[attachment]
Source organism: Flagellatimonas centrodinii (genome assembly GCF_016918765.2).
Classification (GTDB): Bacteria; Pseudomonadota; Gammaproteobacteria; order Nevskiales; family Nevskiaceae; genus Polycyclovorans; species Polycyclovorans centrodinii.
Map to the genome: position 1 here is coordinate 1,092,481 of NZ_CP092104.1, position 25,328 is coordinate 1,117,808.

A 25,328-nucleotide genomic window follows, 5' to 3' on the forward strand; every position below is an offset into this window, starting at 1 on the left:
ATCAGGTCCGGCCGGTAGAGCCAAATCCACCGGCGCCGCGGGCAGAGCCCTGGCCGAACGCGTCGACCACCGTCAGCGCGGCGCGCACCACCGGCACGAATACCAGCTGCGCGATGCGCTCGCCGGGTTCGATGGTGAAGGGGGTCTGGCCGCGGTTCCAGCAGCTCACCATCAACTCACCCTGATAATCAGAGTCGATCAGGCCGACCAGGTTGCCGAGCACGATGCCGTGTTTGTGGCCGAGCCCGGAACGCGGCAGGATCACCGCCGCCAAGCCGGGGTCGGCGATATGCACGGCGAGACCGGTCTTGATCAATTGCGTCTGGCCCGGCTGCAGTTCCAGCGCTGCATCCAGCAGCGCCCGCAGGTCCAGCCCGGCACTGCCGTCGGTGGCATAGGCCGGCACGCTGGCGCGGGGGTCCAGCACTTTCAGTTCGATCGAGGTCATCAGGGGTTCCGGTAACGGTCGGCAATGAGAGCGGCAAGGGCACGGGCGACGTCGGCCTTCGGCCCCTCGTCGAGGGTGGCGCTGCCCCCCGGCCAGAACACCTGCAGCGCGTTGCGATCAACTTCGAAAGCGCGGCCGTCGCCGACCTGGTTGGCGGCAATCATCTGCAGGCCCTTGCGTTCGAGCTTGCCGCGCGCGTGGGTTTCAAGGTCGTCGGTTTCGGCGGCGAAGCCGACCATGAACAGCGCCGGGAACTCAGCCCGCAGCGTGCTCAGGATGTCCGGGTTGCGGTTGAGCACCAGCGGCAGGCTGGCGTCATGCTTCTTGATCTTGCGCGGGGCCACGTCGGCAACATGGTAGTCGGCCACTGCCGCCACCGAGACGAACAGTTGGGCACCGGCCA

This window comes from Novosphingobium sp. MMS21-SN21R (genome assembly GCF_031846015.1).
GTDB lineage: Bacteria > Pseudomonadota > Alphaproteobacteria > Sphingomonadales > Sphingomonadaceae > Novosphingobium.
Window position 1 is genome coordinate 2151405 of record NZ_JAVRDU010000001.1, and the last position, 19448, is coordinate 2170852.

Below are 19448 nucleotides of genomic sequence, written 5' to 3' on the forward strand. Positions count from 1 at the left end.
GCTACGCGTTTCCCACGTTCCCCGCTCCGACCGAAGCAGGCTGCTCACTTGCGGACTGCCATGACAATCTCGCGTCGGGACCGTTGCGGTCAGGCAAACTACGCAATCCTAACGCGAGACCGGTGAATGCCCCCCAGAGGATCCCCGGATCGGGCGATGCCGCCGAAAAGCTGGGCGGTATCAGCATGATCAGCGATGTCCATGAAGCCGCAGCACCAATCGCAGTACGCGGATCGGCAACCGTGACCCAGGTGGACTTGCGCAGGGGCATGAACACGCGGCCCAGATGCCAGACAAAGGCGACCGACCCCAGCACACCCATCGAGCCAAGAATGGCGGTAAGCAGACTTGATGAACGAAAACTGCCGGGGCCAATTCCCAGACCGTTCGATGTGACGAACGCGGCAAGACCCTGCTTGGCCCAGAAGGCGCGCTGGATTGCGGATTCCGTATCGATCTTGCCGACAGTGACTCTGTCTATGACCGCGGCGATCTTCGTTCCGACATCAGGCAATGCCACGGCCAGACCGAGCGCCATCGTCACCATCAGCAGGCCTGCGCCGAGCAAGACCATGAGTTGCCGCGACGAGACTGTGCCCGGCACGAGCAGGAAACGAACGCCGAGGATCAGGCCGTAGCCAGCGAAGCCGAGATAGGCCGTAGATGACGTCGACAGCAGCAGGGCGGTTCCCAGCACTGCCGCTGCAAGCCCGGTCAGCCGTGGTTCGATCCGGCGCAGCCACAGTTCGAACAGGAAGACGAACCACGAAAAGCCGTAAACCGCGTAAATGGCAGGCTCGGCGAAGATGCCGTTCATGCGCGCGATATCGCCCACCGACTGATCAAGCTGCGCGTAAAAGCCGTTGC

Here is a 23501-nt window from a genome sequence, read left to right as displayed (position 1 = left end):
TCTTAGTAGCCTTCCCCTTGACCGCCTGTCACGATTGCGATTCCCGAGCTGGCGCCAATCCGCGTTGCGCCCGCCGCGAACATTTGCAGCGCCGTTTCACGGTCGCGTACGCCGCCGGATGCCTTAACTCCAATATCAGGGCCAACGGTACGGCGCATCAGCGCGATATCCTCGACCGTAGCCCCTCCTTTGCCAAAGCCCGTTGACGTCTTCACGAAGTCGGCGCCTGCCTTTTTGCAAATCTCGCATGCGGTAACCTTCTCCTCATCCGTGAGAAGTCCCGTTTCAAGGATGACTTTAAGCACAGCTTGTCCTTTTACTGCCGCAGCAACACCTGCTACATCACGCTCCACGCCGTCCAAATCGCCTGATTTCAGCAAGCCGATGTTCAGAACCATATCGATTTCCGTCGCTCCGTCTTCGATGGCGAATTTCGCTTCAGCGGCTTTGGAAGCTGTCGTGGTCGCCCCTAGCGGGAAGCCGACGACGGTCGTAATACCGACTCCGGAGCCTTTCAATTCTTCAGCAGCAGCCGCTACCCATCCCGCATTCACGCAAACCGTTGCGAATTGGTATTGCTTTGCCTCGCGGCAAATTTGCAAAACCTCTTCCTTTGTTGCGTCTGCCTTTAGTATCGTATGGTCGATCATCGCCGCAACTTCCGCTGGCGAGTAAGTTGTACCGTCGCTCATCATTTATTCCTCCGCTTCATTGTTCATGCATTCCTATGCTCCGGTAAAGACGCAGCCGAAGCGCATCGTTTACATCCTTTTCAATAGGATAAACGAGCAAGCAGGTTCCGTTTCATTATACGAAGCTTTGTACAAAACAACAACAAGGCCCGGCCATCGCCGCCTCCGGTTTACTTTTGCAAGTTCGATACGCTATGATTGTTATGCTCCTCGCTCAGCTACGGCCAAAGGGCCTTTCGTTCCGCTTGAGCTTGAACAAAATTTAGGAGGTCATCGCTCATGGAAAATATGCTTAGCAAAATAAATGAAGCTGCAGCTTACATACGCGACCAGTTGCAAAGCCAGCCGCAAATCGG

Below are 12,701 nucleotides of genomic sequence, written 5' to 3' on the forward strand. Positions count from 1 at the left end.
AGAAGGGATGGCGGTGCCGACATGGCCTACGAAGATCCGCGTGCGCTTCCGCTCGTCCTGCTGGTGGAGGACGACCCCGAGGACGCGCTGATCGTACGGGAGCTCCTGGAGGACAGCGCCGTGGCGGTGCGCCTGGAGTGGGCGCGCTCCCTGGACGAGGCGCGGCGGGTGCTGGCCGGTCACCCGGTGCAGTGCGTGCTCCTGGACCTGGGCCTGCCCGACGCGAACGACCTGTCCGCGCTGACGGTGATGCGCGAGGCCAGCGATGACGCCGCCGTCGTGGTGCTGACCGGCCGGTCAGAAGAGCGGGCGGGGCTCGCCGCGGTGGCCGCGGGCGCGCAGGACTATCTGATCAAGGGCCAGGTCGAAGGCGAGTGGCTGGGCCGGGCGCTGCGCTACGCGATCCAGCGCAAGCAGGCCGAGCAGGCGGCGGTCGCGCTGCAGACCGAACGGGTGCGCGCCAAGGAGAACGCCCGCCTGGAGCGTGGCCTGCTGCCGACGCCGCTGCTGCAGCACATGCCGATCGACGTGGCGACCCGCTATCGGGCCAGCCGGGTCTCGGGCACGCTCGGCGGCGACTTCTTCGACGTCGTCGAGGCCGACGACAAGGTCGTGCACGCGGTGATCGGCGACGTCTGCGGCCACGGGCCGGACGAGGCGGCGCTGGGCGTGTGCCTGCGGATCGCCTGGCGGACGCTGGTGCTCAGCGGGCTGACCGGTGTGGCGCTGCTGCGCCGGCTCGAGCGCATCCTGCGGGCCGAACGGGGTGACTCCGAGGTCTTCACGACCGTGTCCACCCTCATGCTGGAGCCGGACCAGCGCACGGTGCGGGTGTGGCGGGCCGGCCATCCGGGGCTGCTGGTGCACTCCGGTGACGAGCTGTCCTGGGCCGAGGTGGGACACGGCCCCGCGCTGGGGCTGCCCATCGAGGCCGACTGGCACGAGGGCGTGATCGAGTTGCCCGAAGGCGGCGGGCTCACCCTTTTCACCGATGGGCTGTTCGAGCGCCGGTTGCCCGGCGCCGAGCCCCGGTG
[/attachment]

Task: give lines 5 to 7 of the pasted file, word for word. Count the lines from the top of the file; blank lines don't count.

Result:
ATCAGGTCCGGCCGGTAGAGCCAAATCCACCGGCGCCGCGGGCAGAGCCCTGGCCGAACGCGTCGACCACCGTCAGCGCGGCGCGCACCACCGGCACGAATACCAGCTGCGCGATGCGCTCGCCGGGTTCGATGGTGAAGGGGGTCTGGCCGCGGTTCCAGCAGCTCACCATCAACTCACCCTGATAATCAGAGTCGATCAGGCCGACCAGGTTGCCGAGCACGATGCCGTGTTTGTGGCCGAGCCCGGAACGCGGCAGGATCACCGCCGCCAAGCCGGGGTCGGCGATATGCACGGCGAGACCGGTCTTGATCAATTGCGTCTGGCCCGGCTGCAGTTCCAGCGCTGCATCCAGCAGCGCCCGCAGGTCCAGCCCGGCACTGCCGTCGGTGGCATAGGCCGGCACGCTGGCGCGGGGGTCCAGCACTTTCAGTTCGATCGAGGTCATCAGGGGTTCCGGTAACGGTCGGCAATGAGAGCGGCAAGGGCACGGGCGACGTCGGCCTTCGGCCCCTCGTCGAGGGTGGCGCTGCCCCCCGGCCAGAACACCTGCAGCGCGTTGCGATCAACTTCGAAAGCGCGGCCGTCGCCGACCTGGTTGGCGGCAATCATCTGCAGGCCCTTGCGTTCGAGCTTGCCGCGCGCGTGGGTTTCAAGGTCGTCGGTTTCGGCGGCGAAGCCGACCATGAACAGCGCCGGGAACTCAGCCCGCAGCGTGCTCAGGATGTCCGGGTTGCGGTTGAGCACCAGCGGCAGGCTGGCGTCATGCTTCTTGATCTTGCGCGGGGCCACGTCGGCAACATGGTAGTCGGCCACTGCCGCCACCGAGACGAACAGTTGGGCACCGGCCA

This window comes from Novosphingobium sp. MMS21-SN21R (genome assembly GCF_031846015.1).
GTDB lineage: Bacteria > Pseudomonadota > Alphaproteobacteria > Sphingomonadales > Sphingomonadaceae > Novosphingobium.